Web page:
Ron Forthofer was the 2002 Green Party candidate for Colorado Governor. He lives in Longmont.

Message for Alan Simpson: Sit down, shut up, Get lost!

Alan Simpson's lived his life eating at the public trough

When Alan Simpson left the Senate in 1997 to retire to his ranch on a cushy Federal pension, many Americans breathed a sigh of relief that we would no longer be exposed to his thoughtless rants of disregard for “we, the people”. Alas, we are again blasted with his sneering references to the poor and the old as sucking at the “cow” with 310 million “teats”, (a word to which he gives the archaic pronunciation). He hides behind the excuse that he is a “country boy” who is accustomed to “straight talk.” Well, I’m an old country girl who is quite familiar with that same straight talk and ready to give the world the “straight skinny.”

This old fool would have the American public believe that he, due to his years of Senate seniority, has more wisdom than we. This is not true! A look at his biography will demonstrate that, rather than having pulled himself up by his bootstraps, he has always been a child of privilege and that privilege has come from that same old “cow” whose “milk” he does not want to share. His father was a United States Senator before him and every opportunity that he has enjoyed in his life has resulted from his daddy’s position.

Senator Simpson, the younger, was graduated from college with a law degree and admitted to the bar in 1958 with his military obligation already satisfied, due to having spent a year in the Army in service in Germany, a chore which involved no combat. Rather than working hard to establish himself as a practicing attorney, he went straight to “public service” as, first, a lowly Assistant Attorney General of Wyoming, advancing rapidly until he found his way to the U.S. Senate in 1978.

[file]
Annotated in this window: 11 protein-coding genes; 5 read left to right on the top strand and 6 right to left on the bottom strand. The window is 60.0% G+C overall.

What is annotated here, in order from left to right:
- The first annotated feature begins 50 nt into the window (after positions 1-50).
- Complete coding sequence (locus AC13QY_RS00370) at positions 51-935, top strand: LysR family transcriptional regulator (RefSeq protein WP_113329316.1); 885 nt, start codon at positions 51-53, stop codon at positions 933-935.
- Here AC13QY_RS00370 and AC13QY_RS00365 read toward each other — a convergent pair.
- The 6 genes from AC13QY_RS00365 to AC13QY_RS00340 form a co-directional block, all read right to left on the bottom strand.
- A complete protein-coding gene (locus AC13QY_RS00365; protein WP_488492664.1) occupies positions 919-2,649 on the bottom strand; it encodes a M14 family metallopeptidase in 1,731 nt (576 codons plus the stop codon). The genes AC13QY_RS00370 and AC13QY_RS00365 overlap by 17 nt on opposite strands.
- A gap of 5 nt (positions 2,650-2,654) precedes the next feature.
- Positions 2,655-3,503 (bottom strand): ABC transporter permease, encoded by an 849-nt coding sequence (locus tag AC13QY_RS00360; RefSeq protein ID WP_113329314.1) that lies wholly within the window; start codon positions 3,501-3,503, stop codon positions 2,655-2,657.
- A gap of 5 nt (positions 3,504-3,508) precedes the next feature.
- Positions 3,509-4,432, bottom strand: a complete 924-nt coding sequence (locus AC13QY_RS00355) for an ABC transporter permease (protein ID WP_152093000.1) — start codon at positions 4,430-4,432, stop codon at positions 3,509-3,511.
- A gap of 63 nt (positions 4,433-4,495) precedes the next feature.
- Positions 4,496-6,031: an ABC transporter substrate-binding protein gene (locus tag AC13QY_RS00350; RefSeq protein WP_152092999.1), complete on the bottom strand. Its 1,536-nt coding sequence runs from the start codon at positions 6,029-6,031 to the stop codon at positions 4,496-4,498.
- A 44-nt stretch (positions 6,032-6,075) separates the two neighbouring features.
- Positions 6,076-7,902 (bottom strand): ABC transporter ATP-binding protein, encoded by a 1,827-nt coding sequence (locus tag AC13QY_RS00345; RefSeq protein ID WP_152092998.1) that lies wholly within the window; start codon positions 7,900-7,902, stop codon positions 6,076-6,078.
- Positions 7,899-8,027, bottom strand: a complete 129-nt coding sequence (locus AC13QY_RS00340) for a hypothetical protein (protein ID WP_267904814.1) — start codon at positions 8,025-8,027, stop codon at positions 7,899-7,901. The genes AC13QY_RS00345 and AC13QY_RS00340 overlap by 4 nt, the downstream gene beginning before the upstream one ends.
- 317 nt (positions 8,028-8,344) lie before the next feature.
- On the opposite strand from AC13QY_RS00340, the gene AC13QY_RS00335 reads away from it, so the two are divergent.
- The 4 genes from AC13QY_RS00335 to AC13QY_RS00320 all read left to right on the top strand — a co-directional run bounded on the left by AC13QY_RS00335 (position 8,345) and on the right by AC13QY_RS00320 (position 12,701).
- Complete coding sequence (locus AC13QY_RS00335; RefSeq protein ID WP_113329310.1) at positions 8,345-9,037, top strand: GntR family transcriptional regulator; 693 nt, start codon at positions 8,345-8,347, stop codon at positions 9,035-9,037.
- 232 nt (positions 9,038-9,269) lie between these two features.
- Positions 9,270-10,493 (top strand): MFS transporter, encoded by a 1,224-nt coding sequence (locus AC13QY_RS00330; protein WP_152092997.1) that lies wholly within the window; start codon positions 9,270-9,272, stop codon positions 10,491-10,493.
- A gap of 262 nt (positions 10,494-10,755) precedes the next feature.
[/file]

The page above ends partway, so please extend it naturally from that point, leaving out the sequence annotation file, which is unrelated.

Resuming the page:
So, for virtually every day of his life, he was supported by Federal funds which enabled him to attend college at a time when others were having to earn their living the hard way. At every step of his career, he benefited from his father’s influence as a United States Senator in political appointments that were not available to the underprivileged hoi polloi for whom he has such disdain.

Now, I not only understand his reference to the “cow”, I also recall the old country adage about dogs. When a new litter of puppies was born, they instinctively claim a position in the nursing order and this order was watched by the owner to see which puppy chose the teat that was most rearward on the mother. This puppy was believed to be the smartest, most healthy, and most desirable pup of the litter because he was the one who “sucked the hind teat.” Obviously, Senator Simpson has been “sucking the hind teat” all his life and it is time he moved over and demonstrated a bit of concern for the rest of the litter, a trait common in the dogs who began in this position.

Those of us with intact memories will recall that Senator Simpson has, from the beginning, been at the forefront of the Republican campaign to repeal every one of the humanitarian measures that have been passed over the years to fight poverty by the maintenance of the poor. From Roosevelt through Johnson, every president has fought to take care of the disabled and the elderly and have done so despite the opposition from the Republicans in Congress. To ask this man now to head a committee charged with the task of returning the national budget to a liquid state should be recognized as an open door to the continuation of his lifelong ambition. His proposals are sufficient evidence of his selfish determination to destroy any opportunity for the non-rich to live their sunset years in peace with a measure of financial security that is still far less then he has attained from his privileged existence.